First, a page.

Eugene Volokh has posted a letter from a Rabbi about whether or not the term "Jews for Jesus" is an oxymoron. I'm qoing to quote one paragraph here that I want to talk about:
Be peeved no longer. You are right about the view of traditional Judaism that there is no opt-out clause. Once a Member of the Tribe, always a MOT. Your friends, however, who call Jews for [Jesus] an oxymoron are also correct. The key to harmonizing these positions is in a phrase you employed in describing their position: "one can't ... theologically be a Jew and a Christian at the same time." This is arguably the case. Theologically, ideologically, experientially, one cannot practice "Judaism" in any mainstream form and Christianity at the same time. The term "Jews for Jesus" simply does not, in the popular mind, mean people of Jewish background who have embraced Chrisitianity. It does mean people who claim that their Jewish lives are enhanced by accepting Jesus as the traditional Jewish savior. They see Christianity as enhancing and fulfilling Judaism, rather than negating it. That makes as much sense as awarding a mink coat as a door prize at a PETA convention.
Eugene later asks:
I appreciate the Rabbi's arguments, and they may well be properly persuasive to many devout Jews. But I wonder just how one figures out that it makes no sense for people to "claim that their Jewish lives are enhanced by accepting Jesus as the traditional Jewish savior."
It is this question that I would like to address. I believe that what we have here is a disagreement about facts.
Here's what I mean by this: one of the key points of Judaism is that there is a Messiah coming. Hebrew scriptures contain prophecies about this in many places. (For instance, Moses spoke of the coming of another prophet like him.) Orthodox Jews and "Messianic" Jews both agree about the importance of the Messiah. (At least in general terms.) They disagree, however, about the identity of the Messiah. "Messianic" Jews believe that Jesus is the Messiah; Orthodox Jews clearly do not.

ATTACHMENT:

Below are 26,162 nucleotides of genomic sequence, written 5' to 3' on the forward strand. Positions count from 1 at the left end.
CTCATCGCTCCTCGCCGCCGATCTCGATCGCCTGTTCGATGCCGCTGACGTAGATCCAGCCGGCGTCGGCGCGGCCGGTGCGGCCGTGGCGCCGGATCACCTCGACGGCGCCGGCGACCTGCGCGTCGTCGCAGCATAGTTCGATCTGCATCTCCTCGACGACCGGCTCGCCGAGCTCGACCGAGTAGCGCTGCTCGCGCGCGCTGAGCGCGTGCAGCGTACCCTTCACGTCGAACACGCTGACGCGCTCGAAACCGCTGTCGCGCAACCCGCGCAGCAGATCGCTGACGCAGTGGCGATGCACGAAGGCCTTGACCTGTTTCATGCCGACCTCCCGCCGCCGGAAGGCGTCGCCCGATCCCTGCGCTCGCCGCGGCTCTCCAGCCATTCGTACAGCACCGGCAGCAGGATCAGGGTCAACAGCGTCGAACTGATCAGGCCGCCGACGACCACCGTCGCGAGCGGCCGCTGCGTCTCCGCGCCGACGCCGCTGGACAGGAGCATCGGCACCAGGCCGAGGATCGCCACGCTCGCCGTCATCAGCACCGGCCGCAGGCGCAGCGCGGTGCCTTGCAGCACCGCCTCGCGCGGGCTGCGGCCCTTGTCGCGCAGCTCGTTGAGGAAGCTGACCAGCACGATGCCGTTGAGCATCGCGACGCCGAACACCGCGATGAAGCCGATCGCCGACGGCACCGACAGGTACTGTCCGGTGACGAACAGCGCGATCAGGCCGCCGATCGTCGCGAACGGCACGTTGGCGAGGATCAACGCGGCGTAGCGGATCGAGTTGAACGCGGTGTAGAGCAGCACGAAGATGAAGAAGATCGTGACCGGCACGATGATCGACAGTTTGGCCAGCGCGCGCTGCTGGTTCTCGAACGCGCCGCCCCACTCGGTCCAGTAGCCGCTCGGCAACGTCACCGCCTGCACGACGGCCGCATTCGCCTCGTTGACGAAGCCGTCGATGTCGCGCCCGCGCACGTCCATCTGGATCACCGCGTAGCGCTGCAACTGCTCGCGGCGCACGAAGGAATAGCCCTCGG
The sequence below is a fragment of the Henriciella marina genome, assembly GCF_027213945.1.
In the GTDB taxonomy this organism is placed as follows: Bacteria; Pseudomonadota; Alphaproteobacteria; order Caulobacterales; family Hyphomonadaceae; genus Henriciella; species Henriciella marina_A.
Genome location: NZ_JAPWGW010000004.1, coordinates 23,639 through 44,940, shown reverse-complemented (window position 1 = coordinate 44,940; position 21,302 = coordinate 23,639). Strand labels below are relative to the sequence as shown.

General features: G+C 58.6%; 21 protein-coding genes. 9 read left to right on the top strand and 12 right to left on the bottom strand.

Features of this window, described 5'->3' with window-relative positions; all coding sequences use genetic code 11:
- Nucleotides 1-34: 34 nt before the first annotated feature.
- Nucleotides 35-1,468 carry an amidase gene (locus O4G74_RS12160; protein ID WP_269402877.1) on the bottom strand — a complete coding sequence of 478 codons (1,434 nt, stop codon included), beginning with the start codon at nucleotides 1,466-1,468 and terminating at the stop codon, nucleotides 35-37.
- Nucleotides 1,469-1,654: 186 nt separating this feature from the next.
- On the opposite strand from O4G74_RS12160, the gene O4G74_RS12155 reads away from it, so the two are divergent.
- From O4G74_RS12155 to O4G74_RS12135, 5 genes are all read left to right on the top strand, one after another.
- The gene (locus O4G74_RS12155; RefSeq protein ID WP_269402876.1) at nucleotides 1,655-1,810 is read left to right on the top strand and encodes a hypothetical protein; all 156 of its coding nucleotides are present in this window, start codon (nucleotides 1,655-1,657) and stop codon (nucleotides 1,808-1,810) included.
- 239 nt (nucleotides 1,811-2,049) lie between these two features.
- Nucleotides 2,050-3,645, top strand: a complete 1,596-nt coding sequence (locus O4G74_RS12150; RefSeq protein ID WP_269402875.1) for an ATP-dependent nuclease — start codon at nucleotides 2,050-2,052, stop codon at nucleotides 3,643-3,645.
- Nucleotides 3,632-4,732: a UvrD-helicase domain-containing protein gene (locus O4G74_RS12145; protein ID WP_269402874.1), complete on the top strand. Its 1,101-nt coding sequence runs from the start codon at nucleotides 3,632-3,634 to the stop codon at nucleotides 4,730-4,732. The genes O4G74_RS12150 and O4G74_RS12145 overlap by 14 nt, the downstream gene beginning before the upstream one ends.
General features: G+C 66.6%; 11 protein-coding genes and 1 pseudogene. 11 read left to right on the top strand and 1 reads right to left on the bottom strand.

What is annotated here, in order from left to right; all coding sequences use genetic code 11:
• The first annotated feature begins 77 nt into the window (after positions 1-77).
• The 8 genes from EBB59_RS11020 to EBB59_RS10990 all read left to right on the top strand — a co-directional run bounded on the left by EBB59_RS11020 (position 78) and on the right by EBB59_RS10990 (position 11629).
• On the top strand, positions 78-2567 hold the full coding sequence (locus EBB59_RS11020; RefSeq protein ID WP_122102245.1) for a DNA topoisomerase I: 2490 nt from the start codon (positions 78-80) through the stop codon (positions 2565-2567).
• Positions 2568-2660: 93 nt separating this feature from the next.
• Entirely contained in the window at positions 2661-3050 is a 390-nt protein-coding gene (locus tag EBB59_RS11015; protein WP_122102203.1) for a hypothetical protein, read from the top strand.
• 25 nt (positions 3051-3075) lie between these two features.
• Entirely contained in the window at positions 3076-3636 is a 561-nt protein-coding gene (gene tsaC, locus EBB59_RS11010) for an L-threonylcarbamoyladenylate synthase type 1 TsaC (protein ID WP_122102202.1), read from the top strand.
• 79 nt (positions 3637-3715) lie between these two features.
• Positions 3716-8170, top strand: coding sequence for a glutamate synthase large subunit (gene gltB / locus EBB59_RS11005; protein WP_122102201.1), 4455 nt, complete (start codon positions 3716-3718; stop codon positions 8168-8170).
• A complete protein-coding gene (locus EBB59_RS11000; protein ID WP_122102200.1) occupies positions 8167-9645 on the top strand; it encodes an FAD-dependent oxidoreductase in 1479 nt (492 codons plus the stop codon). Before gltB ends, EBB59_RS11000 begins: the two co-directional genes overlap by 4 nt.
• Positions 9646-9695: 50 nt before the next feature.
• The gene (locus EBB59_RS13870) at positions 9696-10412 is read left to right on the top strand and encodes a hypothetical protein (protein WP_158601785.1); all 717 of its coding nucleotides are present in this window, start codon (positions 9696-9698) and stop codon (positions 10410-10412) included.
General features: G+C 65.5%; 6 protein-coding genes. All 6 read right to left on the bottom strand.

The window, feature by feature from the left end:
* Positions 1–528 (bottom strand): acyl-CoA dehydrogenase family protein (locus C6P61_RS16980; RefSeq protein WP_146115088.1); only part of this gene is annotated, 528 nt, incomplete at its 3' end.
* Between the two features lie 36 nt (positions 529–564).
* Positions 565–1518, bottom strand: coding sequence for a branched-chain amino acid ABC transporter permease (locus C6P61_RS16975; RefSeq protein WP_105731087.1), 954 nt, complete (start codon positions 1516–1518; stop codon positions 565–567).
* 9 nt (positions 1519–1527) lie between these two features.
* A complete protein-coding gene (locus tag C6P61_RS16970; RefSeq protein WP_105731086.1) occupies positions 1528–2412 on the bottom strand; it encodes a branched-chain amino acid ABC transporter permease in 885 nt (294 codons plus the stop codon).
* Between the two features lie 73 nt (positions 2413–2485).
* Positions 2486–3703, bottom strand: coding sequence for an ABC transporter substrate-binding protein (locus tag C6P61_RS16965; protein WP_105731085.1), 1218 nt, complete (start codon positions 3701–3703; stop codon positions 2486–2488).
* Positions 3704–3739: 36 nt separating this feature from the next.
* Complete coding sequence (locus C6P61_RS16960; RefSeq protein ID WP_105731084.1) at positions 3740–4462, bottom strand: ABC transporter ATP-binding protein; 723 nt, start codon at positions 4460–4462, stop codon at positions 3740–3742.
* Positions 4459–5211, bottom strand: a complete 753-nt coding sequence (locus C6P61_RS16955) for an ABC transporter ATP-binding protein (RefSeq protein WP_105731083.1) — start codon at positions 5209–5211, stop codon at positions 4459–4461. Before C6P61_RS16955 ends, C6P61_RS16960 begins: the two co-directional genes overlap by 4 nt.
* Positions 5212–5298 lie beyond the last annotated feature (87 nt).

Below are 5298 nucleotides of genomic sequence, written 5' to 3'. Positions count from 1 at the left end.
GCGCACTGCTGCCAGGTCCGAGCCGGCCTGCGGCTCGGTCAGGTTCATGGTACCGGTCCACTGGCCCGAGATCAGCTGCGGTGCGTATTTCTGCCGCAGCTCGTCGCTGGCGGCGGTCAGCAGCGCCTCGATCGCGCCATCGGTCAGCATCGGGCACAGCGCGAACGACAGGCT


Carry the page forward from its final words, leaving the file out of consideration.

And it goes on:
This difference is the crux of their disagreement. It is also central to the matter of whether someone can believe that "Jewish lives are accepted by accepting Jesus as the traditional Jewish savior," as well as whether they believe the term, "Jews for Jesus," is oxymoronic. If Jesus is, in fact, the Messiah, then it makes perfect sense that believing such is the logical, and meaningful, extension of Judaism and Jewish lives. If he is not, in fact, the Messiah, then those who believe that will naturally view belief in him as opposed to the Jewish faith and the term, "Jews for Jesus," to be an oxymoron.
In short, where you come down on this issue is entirely dependent on whether you believe Jesus to be the Messiah. Orthodox and Messianic Jews cannot, logically, resolve this issue as long as they disagree about the identity of the Messiah because the resolution of the issue Eugene raises is entirely dependent on their primary source of disagreement.